The operating support can further include an arm support assembly 42 coupled to and supported by the frame structure 16. The arm support assembly 42 can include first and second arm supports 88 a, 88 b for supporting the arms of the surgeon. Each arm support 88 a, 88 b can include an arm rest 90 mounted on the forward end of a support arm 92. As best shown in FIG. 2, the support arm 92 of each support 88 a, 88 b extends downwardly from the respective arm rest 90 and rearwardly toward the seat support member 26. The lower end portion of each support arm 92 can be connected to a respective pivot mechanism 94. The pivot mechanisms 94 are connected to opposite ends of a shaft 96 (FIG. 7), which in turn can be removably mounted to the support frame assembly 26.

Each pivot mechanism 94 can be configured to permit pivoting movement of the respective arm support 88 a, 88 b about two separate pivot axes. For example, in the illustrated embodiment, each pivot mechanism 94 allows for pivoting movement of the respective arm support about a vertical pivot axis and a horizontal pivot axis. This allows each arm support to be pivoted upwardly and downwardly about a horizontal pivot axis between a lowered position (shown in solid lines in FIG. 1) adjacent the surgeon and a raised position away from surgeon (shown in dashed lines in FIG. 1), in the directions indicated by double-headed arrow 98 in FIG. 1. Each arm support also can be pivoted about a respective vertical axis between a forward position (shown in solid lines in FIG. 4) adjacent the surgeon and a rearward position (shown in dashed lines in FIG. 4) away from surgeon, independent of pivoting movement about its horizontal axis, as indicated by double-headed arrow 100.

As best shown in FIG. 7, each pivot mechanism 94 in the illustrated embodiment comprises a bearing housing 110 that receives the lower end portion of a respective support arm 92. The pivot mechanism 94 can include an upper bearing 112 and a lower bearing 114 retained between the housing 110 and the lower portion of the support arm 92. The housing 110 and the bearings 112, 114 can be retained on the lower end portion of the support arm 92 by a tapered lock nut assembly.

The lock nut assembly in the illustrated embodiment comprises a cap portion 116 having an enlarged head portion 118 and an extension portion 120 that extends into the lower portion of the support arm 92. A screw 122 extends through a threaded opening in the cap portion 116 and a corresponding threaded opening in a tapered nut 124. The nut 124 has an angled lower surface that bears against an angled upper surface of the extension portion 120. When the screw 122 is tightened, the nut 124 rotates relative to the cap portion 116. By virtue of the angled surfaces of the nut 124 and the extension portion 120, the nut 124 is urged against the inner surface of the support arm 92, securing the lock nut assembly at the lower end of the support arm 92. The lock nut assembly retains the bearings and the bearing housing in place between the head portion 118 and a flange member 126 of the support arm 92 while allowing pivoting movement of the support arm 92 relative to the bearing housing about a vertical pivot axis V (FIG. 8).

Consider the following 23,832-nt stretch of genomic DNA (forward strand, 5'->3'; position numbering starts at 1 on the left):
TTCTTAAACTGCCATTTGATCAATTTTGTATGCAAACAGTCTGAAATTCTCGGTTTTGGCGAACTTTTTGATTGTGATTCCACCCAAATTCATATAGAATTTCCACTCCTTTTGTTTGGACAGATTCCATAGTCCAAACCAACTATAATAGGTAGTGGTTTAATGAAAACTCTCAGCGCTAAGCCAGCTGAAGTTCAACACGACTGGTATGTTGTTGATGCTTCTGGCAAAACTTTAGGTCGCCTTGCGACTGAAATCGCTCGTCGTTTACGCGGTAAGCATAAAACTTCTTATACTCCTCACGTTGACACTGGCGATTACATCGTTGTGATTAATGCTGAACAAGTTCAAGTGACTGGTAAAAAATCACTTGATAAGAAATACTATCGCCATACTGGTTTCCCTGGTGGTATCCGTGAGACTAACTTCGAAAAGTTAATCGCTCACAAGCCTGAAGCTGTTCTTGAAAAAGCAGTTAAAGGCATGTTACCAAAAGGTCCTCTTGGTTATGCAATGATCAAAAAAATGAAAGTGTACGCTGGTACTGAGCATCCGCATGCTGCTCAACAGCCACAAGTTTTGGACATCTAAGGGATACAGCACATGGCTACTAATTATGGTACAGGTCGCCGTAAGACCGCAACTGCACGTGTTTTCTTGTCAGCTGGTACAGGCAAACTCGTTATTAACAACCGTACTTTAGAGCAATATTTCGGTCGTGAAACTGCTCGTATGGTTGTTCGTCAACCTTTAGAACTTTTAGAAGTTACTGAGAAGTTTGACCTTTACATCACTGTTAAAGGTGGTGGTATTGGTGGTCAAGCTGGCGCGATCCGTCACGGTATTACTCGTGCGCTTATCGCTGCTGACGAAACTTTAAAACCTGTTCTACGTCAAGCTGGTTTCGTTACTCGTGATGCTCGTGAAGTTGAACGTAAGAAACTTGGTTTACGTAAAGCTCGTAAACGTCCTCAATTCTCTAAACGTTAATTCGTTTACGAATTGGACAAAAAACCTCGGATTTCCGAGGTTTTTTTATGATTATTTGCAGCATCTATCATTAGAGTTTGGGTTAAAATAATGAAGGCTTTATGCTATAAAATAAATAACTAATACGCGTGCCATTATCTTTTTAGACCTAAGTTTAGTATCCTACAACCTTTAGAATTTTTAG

As best shown in FIG. 11, the lower end portion of the support arm 92 can be formed with an elongated opening 128 that receives the adjacent end portion 130 of the shaft 96. The arc length of the opening 130 defines the angle through which the support arm 92 can pivot about its vertical axis V. The shaft end portion 130 serves as a stop that limits pivoting movement of the support arm 92 about its vertical pivot axis. Thus, as the support arm is pivoted about its vertical axis, the shaft end portion 130 can contact the opposing sides of the opening 130 to limit pivoting of the support arm 92 between the forward and rear positions shown in FIG. 1.

Referring again to FIG. 7, the bearing housing 110 in the illustrated configuration can include a horizontally extending, shaft-receiving portion 132 that houses an adjacent portion of the shaft 96. As best shown in FIG. 9, the shaft 96 can be fixedly secured to the bearing housing 110 by a screw 134 that extends through the shaft-receiving portion 132 and is tightened into a threaded opening in the shaft 96. In this manner, both support arms 92 pivot together about the horizontal axis defined by the shaft 96. In alternative embodiments, the support arms 92 can be configured to pivot independently of each other about the horizontal pivot axis.

As best shown in FIGS. 7 and 10, a bracket assembly 136 can be mounted on the shaft 96 between the pivot mechanisms 94. The bracket assembly 136 in the illustrated configuration is configured to allow the arm support assembly 42 to be removed from and placed on any of the rungs 32 (FIG. 3) to adjust the vertical position of the assembly 42.

The bracket assembly 136 in certain embodiments includes first and second spaced-apart brackets 138 secured to the ends of an elongated tubular cross member 140 that houses a central portion of the shaft 96. A bearing 142 can be disposed on the shaft 96 adjacent each bracket 138. As best shown in FIG. 12, each bracket 138 can be formed with curved hook portions 144 and 146 configured to be placed around horizontal rungs 32 for supporting the arm support assembly 42 on the frame structure 16. To remove or adjust the height of the arm support assembly 42, the assembly 42 is lifted up until the hook portions clear the rungs, and then moved rearwardly away from the rungs. The arm support assembly 42 can be supported on any two rungs to suit the needs of the user.